Immunomodulation in the critically ill

Anaesthesia and Intensive Care, Institute of Medical Sciences, University of Aberdeen, Foresterhill, Aberdeen, UK.
BJA British Journal of Anaesthesia (Impact Factor: 4.85). 08/2009; 103(1):70-81. DOI: 10.1093/bja/aep128
Source: PubMed


Immunotherapy in the critically ill is an appealing notion because of the apparent abnormal immune and inflammatory responses
seen in so many patients. The administration of a medication that could alter immune responses and decrease mortality in patients
with sepsis could represent a ‘magic bullet’. Various approaches have been tried over the last 20 yr: steroids; anti-endotoxin
or anti-cytokine antibodies; cytokine receptor antagonists; and other agents with immune-modulating side-effects. However,
in some respects, research along these lines has been unsuccessful or disappointing at best. The current state of knowledge
is summarized with particular reference to sepsis and the acute respiratory distress syndrome.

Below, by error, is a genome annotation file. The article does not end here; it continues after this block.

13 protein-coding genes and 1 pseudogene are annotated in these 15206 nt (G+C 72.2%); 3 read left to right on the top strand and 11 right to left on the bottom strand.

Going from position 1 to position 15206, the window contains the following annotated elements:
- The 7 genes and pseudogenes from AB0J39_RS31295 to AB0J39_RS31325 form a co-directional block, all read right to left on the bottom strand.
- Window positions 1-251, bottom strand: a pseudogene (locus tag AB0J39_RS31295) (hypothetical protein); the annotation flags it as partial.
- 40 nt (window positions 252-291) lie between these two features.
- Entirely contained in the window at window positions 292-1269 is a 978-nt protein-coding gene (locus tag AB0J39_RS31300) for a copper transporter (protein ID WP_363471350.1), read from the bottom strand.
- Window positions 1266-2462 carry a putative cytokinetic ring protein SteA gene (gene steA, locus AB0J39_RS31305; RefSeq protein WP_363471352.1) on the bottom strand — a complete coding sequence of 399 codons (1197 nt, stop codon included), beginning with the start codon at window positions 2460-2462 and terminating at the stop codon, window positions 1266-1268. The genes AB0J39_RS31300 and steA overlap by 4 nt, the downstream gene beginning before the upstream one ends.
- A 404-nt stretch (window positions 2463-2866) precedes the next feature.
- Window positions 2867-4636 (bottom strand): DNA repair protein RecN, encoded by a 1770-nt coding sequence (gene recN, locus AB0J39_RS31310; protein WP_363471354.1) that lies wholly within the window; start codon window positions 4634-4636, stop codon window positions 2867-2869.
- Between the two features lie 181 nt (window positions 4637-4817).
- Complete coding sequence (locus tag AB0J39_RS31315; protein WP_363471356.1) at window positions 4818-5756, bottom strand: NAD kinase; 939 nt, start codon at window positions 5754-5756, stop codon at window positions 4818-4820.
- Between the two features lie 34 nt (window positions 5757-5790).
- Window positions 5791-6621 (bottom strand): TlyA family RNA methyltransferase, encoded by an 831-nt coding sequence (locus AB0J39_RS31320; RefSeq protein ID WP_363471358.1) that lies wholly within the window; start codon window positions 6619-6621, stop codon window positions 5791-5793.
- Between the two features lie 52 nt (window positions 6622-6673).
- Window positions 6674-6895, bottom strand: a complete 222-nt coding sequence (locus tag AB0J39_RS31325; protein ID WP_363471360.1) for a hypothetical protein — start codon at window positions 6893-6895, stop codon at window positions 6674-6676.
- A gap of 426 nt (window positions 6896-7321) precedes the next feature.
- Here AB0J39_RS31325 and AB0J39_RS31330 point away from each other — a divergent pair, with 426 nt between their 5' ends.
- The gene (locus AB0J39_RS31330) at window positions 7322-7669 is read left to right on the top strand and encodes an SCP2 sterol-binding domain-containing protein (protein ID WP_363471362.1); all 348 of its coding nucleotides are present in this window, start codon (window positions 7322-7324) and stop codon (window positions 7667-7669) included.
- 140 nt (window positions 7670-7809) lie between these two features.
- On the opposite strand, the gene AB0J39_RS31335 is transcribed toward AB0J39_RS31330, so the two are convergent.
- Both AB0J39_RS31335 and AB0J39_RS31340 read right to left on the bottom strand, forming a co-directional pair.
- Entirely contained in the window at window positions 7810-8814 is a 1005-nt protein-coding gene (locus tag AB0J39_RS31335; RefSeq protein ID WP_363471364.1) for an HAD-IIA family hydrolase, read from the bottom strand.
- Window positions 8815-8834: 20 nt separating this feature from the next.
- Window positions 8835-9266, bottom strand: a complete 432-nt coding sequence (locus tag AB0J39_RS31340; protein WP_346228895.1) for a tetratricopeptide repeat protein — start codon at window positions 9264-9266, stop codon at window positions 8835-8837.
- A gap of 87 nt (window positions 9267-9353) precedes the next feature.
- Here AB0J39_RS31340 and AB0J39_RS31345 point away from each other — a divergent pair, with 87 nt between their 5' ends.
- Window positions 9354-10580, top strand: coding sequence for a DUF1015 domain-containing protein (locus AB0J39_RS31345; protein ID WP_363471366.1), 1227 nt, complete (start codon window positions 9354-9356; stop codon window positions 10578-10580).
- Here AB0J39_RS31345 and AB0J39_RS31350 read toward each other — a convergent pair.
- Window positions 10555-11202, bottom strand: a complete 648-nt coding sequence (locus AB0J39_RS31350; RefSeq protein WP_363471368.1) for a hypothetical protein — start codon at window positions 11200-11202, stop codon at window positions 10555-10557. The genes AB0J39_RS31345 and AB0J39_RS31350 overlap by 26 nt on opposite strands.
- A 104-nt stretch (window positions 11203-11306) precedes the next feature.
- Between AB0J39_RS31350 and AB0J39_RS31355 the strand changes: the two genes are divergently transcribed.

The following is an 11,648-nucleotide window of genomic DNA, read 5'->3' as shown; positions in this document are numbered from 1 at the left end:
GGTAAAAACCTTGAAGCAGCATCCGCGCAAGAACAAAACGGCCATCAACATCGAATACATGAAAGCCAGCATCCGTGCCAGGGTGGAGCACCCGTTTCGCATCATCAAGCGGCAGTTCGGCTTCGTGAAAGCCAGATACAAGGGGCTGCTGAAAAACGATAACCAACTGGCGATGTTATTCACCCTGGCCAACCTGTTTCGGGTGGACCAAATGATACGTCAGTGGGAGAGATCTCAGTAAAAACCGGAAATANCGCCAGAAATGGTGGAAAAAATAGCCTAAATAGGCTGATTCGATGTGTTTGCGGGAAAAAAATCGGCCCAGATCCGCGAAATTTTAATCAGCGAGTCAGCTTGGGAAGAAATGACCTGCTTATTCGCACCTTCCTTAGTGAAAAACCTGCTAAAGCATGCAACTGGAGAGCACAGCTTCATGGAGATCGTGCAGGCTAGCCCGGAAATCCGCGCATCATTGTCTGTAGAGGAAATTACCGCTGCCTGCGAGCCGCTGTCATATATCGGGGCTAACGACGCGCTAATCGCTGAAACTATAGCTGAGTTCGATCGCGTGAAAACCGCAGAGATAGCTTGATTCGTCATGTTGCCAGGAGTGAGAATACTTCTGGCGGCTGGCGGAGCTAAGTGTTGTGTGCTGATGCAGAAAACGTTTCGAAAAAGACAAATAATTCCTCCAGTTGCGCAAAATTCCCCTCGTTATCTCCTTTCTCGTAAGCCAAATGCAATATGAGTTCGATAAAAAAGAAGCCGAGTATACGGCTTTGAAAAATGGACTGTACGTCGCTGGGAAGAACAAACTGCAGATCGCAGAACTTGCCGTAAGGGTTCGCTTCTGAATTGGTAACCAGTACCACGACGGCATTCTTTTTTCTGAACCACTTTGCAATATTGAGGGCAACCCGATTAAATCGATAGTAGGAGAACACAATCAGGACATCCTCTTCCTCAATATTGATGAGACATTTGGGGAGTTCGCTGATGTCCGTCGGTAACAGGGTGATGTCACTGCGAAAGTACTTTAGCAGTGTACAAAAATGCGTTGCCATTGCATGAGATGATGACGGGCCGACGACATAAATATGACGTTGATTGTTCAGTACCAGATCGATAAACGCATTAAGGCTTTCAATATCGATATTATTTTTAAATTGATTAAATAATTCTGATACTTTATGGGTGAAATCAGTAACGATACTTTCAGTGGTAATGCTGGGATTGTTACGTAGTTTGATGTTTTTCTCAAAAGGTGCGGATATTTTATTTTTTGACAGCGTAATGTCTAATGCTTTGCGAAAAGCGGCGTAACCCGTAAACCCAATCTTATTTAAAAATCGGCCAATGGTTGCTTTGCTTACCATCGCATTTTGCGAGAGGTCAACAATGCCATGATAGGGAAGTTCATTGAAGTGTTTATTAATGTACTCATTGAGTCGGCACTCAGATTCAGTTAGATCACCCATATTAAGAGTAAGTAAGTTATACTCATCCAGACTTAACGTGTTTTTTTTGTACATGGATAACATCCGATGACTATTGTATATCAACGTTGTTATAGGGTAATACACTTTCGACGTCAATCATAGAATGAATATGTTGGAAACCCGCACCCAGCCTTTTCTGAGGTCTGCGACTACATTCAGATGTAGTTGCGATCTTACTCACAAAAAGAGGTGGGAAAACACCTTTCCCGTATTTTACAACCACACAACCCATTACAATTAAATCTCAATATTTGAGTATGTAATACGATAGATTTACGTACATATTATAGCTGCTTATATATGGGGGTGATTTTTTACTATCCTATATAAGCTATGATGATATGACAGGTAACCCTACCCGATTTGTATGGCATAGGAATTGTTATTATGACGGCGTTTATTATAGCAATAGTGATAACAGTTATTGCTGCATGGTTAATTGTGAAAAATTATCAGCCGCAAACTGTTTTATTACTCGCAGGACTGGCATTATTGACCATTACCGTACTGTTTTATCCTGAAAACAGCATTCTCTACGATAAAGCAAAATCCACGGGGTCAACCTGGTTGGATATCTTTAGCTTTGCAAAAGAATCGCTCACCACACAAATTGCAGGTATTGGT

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Available from: Helen F Galley, Oct 23, 2014
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    • "Inhibiting RAGE decreased the levels of multiple pro-inflammatory mediators implicated in the pathophysiology of sepsis and improved short-term survival in rodent models of sepsis6,7. Clinical trials of interventions designed to modulate the immune response to acute insults and sepsis have been disappointing8,9; therefore, inhibition of the RAGE axis could provide another strategy for improving clinical outcome. However, it is unclear whether blockade of RAGE can influence the host immune response and survival secondary to severe burns in vivo. "